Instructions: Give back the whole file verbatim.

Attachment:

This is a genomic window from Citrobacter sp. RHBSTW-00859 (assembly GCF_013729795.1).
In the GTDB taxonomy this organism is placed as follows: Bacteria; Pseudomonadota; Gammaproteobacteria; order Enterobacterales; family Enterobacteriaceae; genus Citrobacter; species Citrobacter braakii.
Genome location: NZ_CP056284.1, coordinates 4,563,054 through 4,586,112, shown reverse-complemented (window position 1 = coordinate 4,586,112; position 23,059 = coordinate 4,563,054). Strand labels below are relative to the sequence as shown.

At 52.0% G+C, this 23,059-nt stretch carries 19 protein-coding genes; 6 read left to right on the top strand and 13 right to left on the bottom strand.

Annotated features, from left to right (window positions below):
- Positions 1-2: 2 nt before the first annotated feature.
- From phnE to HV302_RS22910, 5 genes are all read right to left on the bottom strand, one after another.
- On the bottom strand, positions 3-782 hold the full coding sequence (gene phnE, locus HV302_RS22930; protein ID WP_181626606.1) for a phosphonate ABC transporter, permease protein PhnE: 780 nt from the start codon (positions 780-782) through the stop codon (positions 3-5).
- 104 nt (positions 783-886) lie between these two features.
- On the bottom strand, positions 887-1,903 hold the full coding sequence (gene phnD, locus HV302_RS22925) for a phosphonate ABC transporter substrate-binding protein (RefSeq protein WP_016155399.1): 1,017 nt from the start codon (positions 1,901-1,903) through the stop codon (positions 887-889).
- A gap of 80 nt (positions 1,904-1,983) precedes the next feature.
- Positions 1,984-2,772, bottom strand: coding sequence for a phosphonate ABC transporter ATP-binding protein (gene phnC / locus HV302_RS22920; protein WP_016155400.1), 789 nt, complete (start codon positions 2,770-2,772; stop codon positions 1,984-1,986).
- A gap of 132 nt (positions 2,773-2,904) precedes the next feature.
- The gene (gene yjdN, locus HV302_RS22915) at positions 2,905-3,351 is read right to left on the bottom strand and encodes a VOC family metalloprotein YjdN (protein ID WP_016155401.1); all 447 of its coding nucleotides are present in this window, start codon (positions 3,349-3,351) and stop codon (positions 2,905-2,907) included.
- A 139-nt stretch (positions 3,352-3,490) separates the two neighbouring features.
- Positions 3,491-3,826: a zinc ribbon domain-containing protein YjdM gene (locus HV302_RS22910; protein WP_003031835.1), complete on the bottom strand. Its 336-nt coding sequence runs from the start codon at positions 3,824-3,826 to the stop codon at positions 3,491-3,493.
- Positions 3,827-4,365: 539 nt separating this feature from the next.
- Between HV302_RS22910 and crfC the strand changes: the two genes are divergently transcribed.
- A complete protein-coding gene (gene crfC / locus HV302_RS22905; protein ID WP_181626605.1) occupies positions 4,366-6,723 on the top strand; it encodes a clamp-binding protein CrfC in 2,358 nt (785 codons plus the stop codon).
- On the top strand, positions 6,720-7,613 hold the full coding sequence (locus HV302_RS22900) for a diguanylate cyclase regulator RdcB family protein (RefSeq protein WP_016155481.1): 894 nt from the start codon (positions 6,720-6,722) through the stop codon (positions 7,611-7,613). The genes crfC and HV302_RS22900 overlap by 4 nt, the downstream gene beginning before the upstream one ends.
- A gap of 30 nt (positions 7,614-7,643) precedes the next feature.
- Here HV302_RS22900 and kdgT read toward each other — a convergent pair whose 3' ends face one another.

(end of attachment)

This is a genomic window from Citrobacter sp. RHBSTW-00859 (assembly GCF_013729795.1).
In the GTDB taxonomy this organism is placed as follows: Bacteria; Pseudomonadota; Gammaproteobacteria; order Enterobacterales; family Enterobacteriaceae; genus Citrobacter; species Citrobacter braakii.
Genome location: NZ_CP056284.1, coordinates 4,563,054 through 4,586,112, shown reverse-complemented (window position 1 = coordinate 4,586,112; position 23,059 = coordinate 4,563,054). Strand labels below are relative to the sequence as shown.

At 52.0% G+C, this 23,059-nt stretch carries 19 protein-coding genes; 6 read left to right on the top strand and 13 right to left on the bottom strand.

Annotated features, from left to right (window positions below):
- Positions 1-2: 2 nt before the first annotated feature.
- From phnE to HV302_RS22910, 5 genes are all read right to left on the bottom strand, one after another.
- On the bottom strand, positions 3-782 hold the full coding sequence (gene phnE, locus HV302_RS22930; protein ID WP_181626606.1) for a phosphonate ABC transporter, permease protein PhnE: 780 nt from the start codon (positions 780-782) through the stop codon (positions 3-5).
- 104 nt (positions 783-886) lie between these two features.
- On the bottom strand, positions 887-1,903 hold the full coding sequence (gene phnD, locus HV302_RS22925) for a phosphonate ABC transporter substrate-binding protein (RefSeq protein WP_016155399.1): 1,017 nt from the start codon (positions 1,901-1,903) through the stop codon (positions 887-889).
- A gap of 80 nt (positions 1,904-1,983) precedes the next feature.
- Positions 1,984-2,772, bottom strand: coding sequence for a phosphonate ABC transporter ATP-binding protein (gene phnC / locus HV302_RS22920; protein WP_016155400.1), 789 nt, complete (start codon positions 2,770-2,772; stop codon positions 1,984-1,986).
- A gap of 132 nt (positions 2,773-2,904) precedes the next feature.
- The gene (gene yjdN, locus HV302_RS22915) at positions 2,905-3,351 is read right to left on the bottom strand and encodes a VOC family metalloprotein YjdN (protein ID WP_016155401.1); all 447 of its coding nucleotides are present in this window, start codon (positions 3,349-3,351) and stop codon (positions 2,905-2,907) included.
- A 139-nt stretch (positions 3,352-3,490) separates the two neighbouring features.
- Positions 3,491-3,826: a zinc ribbon domain-containing protein YjdM gene (locus HV302_RS22910; protein WP_003031835.1), complete on the bottom strand. Its 336-nt coding sequence runs from the start codon at positions 3,824-3,826 to the stop codon at positions 3,491-3,493.
- Positions 3,827-4,365: 539 nt separating this feature from the next.
- Between HV302_RS22910 and crfC the strand changes: the two genes are divergently transcribed.
- A complete protein-coding gene (gene crfC / locus HV302_RS22905; protein ID WP_181626605.1) occupies positions 4,366-6,723 on the top strand; it encodes a clamp-binding protein CrfC in 2,358 nt (785 codons plus the stop codon).
- On the top strand, positions 6,720-7,613 hold the full coding sequence (locus HV302_RS22900) for a diguanylate cyclase regulator RdcB family protein (RefSeq protein WP_016155481.1): 894 nt from the start codon (positions 6,720-6,722) through the stop codon (positions 7,611-7,613). The genes crfC and HV302_RS22900 overlap by 4 nt, the downstream gene beginning before the upstream one ends.
- A gap of 30 nt (positions 7,614-7,643) precedes the next feature.
- Here HV302_RS22900 and kdgT read toward each other — a convergent pair whose 3' ends face one another.